TV review: What's the Point of Forgiveness?

Gary Day finds that forgiveness can be a recreation of ourselves and of those whom have done us harm

April 28, 2011

Credit: Miles Cole

Christianity was not entirely overlooked in the Easter schedule. Bettany Hughes set out to discover if there was any point to forgiveness (What's the Point of Forgiveness?, BBC One, Friday 22 April, 9am). She spread a map on her car bonnet and wondered where to begin.

Christ's words on the cross seemed a good place to start. "Father, forgive them, for they know not what they do." Didn't they? Such a plea, however generous, does not fit the story of Adam and Eve. They were punished because they had learned the difference between good and evil.

Forgiveness was foreign to the ancient world. You didn't love your enemies, you chopped them up. A panel in the British Museum, celebrating the victories of Assyrian King Sennacherib, provided a graphic instance of antiquity's preference for carnage over compassion. Jesus would change all that.

"Would he have recognised his ideals in the early Church?" asked Bettany. "That's an excellent question," said the Reverend Dr Grant Bayliss, by which he meant "No, he wouldn't." The history of Christianity is the distance the Church has travelled from the teachings of its founder.

Dr Rowan Williams, the Archbishop of Canterbury, talked about the difficulty of forgiveness. If it comes too easily, "it's as if the suffering doesn't really matter." It did for Cheryl McGuinness. Her husband Tom was the co-pilot of the first plane to be flown into the Twin Towers on 9/11.

Cheryl stood at Ground Zero where the work of reconstruction continues. She talked with great dignity about the men who had destroyed her life and crushed her children's hearts. She didn't want revenge. She rejected hatred. She made flesh the archbishop's words that forgiveness is a recreation, a reshaping of ourselves and those who have done us harm. A new beginning.

Just how hard it is to start again after a tragedy was one of the themes of Chris Chibnall's United (BBC Two, Sunday 24 April, 9pm). On 6 February 1958, a plane carrying a young Manchester United team failed to take off from a slush-covered runway in Munich. It crashed through a fence and a wing was ripped off as it struck a house. Twenty-three of the 44 people on board died, including eight members of the Busby Babes.

The action centred around Bobby Charlton, played by Jack O'Connell. He asked the big question: "Why wasn't I killed?" There was no answer. Time and chance happen to us all. Charlton's guilt was compounded by witnessing the goalkeeper, Harry Gregg, returning to pull survivors from the wreckage. "I couldn't have done that," he said. The one thing he could do for his teammates, play football, he nearly gave up. But he didn't. And every time he scored a goal, there was a roar in heaven.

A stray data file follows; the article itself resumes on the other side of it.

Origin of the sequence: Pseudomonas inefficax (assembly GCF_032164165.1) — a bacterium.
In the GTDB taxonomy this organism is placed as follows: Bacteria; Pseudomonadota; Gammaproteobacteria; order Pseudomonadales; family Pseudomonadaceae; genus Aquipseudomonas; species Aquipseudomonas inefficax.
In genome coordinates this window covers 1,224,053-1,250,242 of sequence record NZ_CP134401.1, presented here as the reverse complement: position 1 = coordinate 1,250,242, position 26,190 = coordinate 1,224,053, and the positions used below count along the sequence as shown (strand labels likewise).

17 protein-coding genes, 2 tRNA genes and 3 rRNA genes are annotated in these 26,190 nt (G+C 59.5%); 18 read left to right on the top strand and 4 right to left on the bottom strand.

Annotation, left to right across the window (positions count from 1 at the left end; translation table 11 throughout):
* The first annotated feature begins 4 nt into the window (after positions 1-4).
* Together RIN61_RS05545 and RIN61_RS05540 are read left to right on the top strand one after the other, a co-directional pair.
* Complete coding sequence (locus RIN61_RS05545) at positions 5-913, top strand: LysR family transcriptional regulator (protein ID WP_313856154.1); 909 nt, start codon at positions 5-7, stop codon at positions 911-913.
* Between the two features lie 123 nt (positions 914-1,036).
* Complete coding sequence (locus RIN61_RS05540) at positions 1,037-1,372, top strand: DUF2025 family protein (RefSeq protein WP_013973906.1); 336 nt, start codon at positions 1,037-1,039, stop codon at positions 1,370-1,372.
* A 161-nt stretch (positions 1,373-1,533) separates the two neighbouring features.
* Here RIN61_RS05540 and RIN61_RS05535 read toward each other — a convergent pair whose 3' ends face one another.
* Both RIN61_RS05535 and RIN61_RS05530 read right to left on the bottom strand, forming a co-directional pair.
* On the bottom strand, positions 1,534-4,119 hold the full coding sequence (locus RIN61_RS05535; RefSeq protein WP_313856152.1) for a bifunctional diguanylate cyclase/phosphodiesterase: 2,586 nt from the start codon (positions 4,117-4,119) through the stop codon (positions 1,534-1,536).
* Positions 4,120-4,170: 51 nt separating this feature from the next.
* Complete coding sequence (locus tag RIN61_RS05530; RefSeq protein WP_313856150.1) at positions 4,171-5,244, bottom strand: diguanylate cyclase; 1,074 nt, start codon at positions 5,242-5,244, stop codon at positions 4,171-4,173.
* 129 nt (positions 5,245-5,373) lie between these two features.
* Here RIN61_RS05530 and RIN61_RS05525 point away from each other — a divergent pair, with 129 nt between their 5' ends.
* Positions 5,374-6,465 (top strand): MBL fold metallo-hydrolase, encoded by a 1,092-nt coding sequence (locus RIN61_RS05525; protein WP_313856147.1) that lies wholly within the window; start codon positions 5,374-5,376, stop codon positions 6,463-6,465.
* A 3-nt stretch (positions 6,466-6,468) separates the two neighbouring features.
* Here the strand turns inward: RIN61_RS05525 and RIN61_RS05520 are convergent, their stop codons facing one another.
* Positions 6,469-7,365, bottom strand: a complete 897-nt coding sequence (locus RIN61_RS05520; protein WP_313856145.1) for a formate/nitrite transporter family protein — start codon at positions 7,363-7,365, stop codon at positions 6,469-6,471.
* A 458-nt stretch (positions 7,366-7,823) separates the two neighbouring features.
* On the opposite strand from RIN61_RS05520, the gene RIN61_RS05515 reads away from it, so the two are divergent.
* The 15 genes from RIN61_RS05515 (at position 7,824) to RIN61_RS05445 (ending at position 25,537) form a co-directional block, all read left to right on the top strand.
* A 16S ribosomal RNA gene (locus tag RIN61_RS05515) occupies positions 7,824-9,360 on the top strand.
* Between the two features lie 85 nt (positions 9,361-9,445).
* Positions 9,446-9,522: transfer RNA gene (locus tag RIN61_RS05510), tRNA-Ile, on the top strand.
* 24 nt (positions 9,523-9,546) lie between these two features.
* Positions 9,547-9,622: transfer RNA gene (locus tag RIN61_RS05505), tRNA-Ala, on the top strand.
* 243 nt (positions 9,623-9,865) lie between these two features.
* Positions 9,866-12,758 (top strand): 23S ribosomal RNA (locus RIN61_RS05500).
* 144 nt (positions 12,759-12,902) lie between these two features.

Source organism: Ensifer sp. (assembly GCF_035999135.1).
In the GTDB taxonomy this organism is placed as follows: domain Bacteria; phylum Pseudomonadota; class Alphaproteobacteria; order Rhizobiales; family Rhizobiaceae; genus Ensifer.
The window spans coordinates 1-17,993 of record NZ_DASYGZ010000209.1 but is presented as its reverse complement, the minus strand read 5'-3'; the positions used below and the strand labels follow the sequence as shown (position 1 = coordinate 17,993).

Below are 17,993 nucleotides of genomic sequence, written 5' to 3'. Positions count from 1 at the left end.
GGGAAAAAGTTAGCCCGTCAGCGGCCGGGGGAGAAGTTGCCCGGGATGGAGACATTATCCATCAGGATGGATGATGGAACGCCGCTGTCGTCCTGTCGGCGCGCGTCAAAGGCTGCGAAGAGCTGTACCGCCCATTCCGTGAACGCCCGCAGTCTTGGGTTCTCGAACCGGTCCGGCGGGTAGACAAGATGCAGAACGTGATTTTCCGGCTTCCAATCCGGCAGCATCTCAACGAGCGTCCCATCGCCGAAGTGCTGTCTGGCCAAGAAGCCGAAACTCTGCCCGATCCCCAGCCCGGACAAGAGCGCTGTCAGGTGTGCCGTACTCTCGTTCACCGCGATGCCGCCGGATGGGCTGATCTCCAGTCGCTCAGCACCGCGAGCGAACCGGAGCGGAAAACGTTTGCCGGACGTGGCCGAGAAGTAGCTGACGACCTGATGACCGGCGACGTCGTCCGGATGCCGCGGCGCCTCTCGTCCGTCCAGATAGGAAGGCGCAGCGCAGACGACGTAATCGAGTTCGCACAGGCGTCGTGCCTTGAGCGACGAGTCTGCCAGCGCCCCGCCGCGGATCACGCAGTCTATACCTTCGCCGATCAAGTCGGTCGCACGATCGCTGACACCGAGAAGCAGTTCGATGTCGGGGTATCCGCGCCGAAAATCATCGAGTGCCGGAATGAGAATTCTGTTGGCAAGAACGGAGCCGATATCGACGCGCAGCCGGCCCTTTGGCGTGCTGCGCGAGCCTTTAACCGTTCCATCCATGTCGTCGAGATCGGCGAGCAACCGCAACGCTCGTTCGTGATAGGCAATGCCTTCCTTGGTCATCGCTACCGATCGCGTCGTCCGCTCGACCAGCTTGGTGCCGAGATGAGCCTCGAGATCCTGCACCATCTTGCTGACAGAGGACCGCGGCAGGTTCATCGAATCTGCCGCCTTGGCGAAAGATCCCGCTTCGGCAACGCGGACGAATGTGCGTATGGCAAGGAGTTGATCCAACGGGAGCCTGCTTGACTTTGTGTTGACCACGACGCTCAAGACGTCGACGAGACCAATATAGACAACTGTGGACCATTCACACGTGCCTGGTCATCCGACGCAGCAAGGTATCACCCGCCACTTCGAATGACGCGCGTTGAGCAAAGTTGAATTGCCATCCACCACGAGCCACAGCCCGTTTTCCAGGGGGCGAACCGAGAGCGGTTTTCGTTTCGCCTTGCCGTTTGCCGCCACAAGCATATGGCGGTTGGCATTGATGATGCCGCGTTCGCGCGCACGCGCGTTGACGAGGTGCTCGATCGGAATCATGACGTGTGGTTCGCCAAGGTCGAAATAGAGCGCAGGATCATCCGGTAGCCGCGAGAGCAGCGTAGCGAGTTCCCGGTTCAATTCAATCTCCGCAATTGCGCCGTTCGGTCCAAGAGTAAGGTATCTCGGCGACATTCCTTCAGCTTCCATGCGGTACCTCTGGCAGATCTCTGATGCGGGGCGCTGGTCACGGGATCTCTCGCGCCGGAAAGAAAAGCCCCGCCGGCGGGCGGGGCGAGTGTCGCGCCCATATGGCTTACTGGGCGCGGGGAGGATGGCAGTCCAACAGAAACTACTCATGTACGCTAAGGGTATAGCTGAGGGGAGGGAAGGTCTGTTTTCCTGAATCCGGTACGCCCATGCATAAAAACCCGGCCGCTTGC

The photography, like the performances, was riveting. The period detail, from the Brylcreemed hair to boys reliving a cup final in a back alley, was precise. But there was poetry too. Several times the players were lined up in a tunnel, waiting to be called on to the pitch. "Cherish every kick, lads," said Jimmy Murphy, United's inspirational assistant manager, "it goes so quick." There was a clatter of boots as they ran out into the light, taking off at last.

A new documentary series, Perspectives (ITV One, Sunday 24 April, 10.15pm), kicked off with a portrait of L.S. Lowry. Sir Ian McKellen, who presented, wasn't quite able to suppress his thespian tendencies, at one point dressing like the painter and peering over a wall in a manner likely to get himself arrested. But his commentary was acute. Just as Beckett made us think about waiting, so Lowry makes us think about crowds. And there are no shadows in his paintings. This is true and not true.

A darker Lowry emerges with the works discovered after his death. They show a girl dressed variously as a puppet, a ballet dancer and a doll. The costumes were solid geometry, encasing her and emphasising her breasts and buttocks. If there is such a thing as Futurist pornography, this is it. The violence in the paintings is shocking. In one, the girl's head has been severed from her body. Where do these images come from? They seem so different from the stick figures swarming out of factories.

Perhaps these later works are a distillation of themes that can be found in the earlier ones. Certainly there is a strong sexual element in Lowry's painting. One shows a lighthouse rising out of the sea. But he could portray desire only in the abstract. Bodies are bent, misshapen, useless. And there is also violence. A Fight (1935) is an obvious example. Both come together in the sadism of these final pictures. Lowry is not the innocent, he is the primitive. After such knowledge, what forgiveness?

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